While school funding is at an all-time high in Colorado, education still has a hard time getting more attention in the state education budget, as lawmakers invest in health care and state employees' retirement among other priorities.
The Common Sense Institute think tank drew that conclusion in a report released Thursday called "Dollars and Data 2021, a Look at K-12 Education Funding in Colorado."
Until the state modernizes the formula in the School Finance Act, however, student outcomes are unlikely to improve, the analysis determined.
“If Colorado is to have a substantive public discourse about how to improve educational outcomes, there needs to be a common understanding of how K-12 public education is funded in the state,” education fellow Dr. Brenda Bautsch Dickhoner states in the report after analyzing statewide and regional trends in K-12 budgets and state spending over the past decade.
In the current budget, Colorado put nearly $8 billion in total through the annual School Finance Act, which translated to $8,991 per pupil on average across and enrollment of 888,538 students.
The numbers vary widely, though, from a low of $8,428 up to $19,762 across all school districts.
The statewide average salary for a teacher is $58,219 a year.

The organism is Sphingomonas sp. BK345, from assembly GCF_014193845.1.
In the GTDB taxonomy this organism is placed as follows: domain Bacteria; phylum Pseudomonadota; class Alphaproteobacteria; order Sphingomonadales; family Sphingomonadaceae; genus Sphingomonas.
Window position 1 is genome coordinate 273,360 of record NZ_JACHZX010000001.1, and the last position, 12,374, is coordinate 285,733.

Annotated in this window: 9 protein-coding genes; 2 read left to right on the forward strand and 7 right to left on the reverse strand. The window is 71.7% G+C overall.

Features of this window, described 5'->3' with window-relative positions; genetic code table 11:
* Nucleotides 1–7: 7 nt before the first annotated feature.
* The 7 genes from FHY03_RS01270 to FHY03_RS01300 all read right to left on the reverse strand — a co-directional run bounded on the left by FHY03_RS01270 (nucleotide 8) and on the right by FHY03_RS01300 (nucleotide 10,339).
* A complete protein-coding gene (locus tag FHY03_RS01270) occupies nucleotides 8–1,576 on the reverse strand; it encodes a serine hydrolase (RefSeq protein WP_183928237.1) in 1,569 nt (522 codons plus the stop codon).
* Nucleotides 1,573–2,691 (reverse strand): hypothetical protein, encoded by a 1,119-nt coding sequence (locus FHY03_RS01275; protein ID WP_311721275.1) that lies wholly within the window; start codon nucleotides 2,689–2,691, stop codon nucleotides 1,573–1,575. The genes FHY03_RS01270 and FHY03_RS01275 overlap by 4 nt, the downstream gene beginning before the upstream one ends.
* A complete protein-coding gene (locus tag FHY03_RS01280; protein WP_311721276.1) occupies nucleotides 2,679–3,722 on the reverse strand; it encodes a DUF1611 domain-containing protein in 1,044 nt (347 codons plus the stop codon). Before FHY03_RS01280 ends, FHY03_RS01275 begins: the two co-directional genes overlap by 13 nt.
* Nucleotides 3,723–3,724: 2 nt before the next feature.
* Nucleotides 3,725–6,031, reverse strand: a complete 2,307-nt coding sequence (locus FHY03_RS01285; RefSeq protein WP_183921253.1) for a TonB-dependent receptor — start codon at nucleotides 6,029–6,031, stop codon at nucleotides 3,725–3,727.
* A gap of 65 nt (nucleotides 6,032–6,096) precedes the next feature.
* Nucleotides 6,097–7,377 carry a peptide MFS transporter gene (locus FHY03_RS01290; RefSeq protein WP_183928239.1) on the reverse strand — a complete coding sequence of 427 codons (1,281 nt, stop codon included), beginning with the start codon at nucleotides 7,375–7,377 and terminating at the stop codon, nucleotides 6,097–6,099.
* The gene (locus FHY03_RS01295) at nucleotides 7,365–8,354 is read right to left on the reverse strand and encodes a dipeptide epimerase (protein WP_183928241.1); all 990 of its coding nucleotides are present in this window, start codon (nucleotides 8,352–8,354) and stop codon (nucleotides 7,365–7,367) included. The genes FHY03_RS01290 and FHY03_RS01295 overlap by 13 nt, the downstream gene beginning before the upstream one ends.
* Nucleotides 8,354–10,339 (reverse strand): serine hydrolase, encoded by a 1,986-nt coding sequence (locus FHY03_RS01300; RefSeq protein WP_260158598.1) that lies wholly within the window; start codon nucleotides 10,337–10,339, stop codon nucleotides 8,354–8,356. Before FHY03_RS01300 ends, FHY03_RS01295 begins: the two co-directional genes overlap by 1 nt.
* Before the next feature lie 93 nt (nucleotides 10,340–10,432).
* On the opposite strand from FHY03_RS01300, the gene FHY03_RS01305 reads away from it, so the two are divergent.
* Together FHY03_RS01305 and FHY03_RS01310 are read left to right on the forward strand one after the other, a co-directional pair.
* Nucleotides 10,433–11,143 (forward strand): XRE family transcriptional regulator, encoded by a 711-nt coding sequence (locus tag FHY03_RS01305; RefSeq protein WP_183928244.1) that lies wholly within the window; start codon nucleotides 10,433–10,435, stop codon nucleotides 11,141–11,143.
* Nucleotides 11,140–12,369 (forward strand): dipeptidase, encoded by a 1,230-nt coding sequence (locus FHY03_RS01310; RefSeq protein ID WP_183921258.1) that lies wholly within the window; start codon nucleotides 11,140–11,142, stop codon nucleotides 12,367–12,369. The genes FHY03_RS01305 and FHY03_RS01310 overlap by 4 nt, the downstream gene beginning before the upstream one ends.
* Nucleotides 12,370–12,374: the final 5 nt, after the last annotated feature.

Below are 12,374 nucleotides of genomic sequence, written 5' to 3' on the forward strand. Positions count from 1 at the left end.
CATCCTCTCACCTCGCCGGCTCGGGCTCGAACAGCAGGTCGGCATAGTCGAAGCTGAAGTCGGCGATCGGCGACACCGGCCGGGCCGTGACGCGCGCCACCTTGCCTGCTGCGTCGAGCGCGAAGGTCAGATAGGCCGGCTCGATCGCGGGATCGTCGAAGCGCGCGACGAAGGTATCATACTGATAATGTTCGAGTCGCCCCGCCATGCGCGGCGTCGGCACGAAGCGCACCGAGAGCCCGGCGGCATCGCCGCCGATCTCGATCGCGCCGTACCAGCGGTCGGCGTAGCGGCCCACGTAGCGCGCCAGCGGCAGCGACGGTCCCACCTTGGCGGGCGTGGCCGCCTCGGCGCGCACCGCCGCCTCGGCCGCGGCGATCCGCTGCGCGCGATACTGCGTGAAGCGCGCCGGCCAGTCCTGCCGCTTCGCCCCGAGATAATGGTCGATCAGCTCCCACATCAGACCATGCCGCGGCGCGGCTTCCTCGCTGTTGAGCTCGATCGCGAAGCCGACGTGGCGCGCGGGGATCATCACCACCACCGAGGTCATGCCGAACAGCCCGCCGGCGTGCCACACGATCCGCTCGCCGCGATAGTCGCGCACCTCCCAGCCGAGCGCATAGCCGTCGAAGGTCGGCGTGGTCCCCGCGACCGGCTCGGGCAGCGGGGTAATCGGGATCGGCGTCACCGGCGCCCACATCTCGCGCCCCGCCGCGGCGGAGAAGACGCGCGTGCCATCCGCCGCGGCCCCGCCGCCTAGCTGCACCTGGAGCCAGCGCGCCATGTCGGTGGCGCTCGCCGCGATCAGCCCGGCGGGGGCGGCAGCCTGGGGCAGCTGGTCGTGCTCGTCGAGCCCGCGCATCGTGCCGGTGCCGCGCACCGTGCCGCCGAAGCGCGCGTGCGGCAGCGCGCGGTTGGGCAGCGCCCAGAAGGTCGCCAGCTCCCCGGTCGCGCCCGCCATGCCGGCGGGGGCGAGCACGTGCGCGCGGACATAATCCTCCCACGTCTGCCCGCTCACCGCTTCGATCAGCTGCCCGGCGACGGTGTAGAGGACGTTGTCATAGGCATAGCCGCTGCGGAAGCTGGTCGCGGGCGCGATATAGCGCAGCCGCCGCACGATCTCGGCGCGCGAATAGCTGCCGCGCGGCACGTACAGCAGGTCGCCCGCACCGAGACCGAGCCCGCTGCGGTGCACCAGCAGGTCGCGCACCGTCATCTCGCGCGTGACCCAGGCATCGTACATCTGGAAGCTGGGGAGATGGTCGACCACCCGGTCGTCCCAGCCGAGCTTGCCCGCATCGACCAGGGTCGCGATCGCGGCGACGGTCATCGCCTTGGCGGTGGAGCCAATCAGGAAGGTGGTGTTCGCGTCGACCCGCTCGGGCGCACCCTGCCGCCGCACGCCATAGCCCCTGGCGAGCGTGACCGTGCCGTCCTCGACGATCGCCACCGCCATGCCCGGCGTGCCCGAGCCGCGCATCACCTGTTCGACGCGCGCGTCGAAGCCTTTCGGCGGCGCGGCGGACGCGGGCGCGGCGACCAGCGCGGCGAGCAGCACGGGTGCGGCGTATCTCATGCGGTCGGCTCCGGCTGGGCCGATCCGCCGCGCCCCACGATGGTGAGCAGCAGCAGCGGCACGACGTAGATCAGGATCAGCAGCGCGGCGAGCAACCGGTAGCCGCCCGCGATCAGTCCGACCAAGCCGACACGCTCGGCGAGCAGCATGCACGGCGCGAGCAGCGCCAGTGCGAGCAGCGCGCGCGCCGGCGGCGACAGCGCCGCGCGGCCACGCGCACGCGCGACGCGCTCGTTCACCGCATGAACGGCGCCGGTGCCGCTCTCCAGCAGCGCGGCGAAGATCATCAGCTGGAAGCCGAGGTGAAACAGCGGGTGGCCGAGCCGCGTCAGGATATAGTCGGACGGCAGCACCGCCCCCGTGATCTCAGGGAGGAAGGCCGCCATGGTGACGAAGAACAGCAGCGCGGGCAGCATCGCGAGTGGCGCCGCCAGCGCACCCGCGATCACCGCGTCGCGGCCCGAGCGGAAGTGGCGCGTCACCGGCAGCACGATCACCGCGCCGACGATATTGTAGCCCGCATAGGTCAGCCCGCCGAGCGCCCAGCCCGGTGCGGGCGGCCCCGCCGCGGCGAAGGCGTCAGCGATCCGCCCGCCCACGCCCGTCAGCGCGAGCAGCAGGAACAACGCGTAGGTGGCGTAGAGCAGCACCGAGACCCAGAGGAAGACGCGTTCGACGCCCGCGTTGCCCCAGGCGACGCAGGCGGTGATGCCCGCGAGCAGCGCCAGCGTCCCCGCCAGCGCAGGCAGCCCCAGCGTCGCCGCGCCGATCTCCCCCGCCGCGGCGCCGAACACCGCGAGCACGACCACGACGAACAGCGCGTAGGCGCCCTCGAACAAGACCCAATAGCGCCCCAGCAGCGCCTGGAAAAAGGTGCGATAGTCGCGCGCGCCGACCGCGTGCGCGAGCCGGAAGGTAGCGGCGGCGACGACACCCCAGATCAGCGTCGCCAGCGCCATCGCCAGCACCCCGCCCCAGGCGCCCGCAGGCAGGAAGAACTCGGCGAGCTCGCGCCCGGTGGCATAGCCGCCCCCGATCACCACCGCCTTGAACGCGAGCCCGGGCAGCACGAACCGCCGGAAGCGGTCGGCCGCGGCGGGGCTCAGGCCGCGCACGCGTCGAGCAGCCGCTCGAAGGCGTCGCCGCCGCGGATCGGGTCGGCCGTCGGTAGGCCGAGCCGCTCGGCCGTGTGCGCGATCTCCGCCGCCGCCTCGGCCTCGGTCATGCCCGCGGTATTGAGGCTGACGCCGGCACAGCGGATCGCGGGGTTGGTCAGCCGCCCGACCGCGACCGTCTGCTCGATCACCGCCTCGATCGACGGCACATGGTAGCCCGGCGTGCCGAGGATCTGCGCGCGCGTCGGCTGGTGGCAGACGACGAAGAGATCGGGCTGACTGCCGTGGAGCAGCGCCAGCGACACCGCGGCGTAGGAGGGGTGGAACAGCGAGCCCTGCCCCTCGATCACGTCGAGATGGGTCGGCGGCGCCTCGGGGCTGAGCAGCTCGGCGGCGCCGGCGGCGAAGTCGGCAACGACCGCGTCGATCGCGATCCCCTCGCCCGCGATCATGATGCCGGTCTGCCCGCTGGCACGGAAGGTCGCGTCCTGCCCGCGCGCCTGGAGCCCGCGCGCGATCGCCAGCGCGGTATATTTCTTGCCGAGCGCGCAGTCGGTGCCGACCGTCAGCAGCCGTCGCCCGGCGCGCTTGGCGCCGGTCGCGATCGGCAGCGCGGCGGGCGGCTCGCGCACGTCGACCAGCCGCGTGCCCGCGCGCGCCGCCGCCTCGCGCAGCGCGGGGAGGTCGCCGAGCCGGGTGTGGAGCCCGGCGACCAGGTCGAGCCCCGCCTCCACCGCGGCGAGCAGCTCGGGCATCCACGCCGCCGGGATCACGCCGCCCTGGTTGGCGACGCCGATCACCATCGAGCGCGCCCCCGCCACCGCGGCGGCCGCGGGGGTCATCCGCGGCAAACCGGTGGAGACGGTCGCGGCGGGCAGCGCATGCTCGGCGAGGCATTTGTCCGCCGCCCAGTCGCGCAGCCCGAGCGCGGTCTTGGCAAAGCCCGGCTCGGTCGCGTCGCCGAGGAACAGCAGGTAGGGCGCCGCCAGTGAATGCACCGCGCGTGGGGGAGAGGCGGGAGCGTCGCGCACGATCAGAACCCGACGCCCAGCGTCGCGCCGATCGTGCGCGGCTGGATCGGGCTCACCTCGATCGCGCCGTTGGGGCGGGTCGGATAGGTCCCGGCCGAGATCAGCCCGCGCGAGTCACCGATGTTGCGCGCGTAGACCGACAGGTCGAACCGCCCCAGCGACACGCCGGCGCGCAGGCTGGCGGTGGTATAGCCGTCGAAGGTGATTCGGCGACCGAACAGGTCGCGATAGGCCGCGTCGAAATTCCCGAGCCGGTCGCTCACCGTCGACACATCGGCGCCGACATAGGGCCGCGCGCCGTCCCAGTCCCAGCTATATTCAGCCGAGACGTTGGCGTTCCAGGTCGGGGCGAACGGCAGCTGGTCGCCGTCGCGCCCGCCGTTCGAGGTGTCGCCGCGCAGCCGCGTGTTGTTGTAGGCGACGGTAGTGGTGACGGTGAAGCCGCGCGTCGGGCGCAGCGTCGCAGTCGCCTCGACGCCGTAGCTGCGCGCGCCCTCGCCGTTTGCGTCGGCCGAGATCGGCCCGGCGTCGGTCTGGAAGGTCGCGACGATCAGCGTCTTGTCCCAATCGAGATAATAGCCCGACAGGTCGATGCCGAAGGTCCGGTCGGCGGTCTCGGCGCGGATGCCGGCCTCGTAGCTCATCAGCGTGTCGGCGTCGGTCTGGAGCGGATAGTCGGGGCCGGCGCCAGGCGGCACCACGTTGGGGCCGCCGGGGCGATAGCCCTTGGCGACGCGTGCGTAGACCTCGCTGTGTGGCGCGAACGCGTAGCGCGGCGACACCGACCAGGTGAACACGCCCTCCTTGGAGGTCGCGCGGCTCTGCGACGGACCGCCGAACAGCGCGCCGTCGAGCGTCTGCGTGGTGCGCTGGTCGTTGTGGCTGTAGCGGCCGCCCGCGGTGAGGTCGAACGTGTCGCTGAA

"The state average, however, masks the wide variation in salaries that occurs at the regional and school district level," the institute noted.
Meanwhile, the state is putting in more than $900 million into the Public Employees Retirement Association from the school division to pay down the unfunded liability, which works out to $16,117 per teacher, Dickhoner found.
Schools get more money than just the state School Finance Act, however. In the 2020 fiscal year, the amount of K-12 investment from local, state and federal revenue sources totaled $13.22 billion, for an average of $19,853 per pupil.
"There is a downward trend in the share of dollars being spent on instruction, and more specifically, on teacher salaries," the institute found.
The difference includes local mill levy overrides passed by local voters, as well as state and federal grant programs. That doesn't include the proceeds from bond sales, "which are volatile year to year," according to the Common Sense Institute.
Other than last year, as the pandemic wrecked the state budget, overall funding for K-12 education has been on the rise since 2013.
While there has been a decrease in spending on staff and instruction-related services over the past decade, operations, administration and other student support took up an increasing share of the total from 2010 to 2020.
Total spending on teacher salaries slipped, on average across the state, during that period from 41% to 35.6% while other benefits for teachers rose form 9.7% to 11.6% of the total spending.
Read the full report here.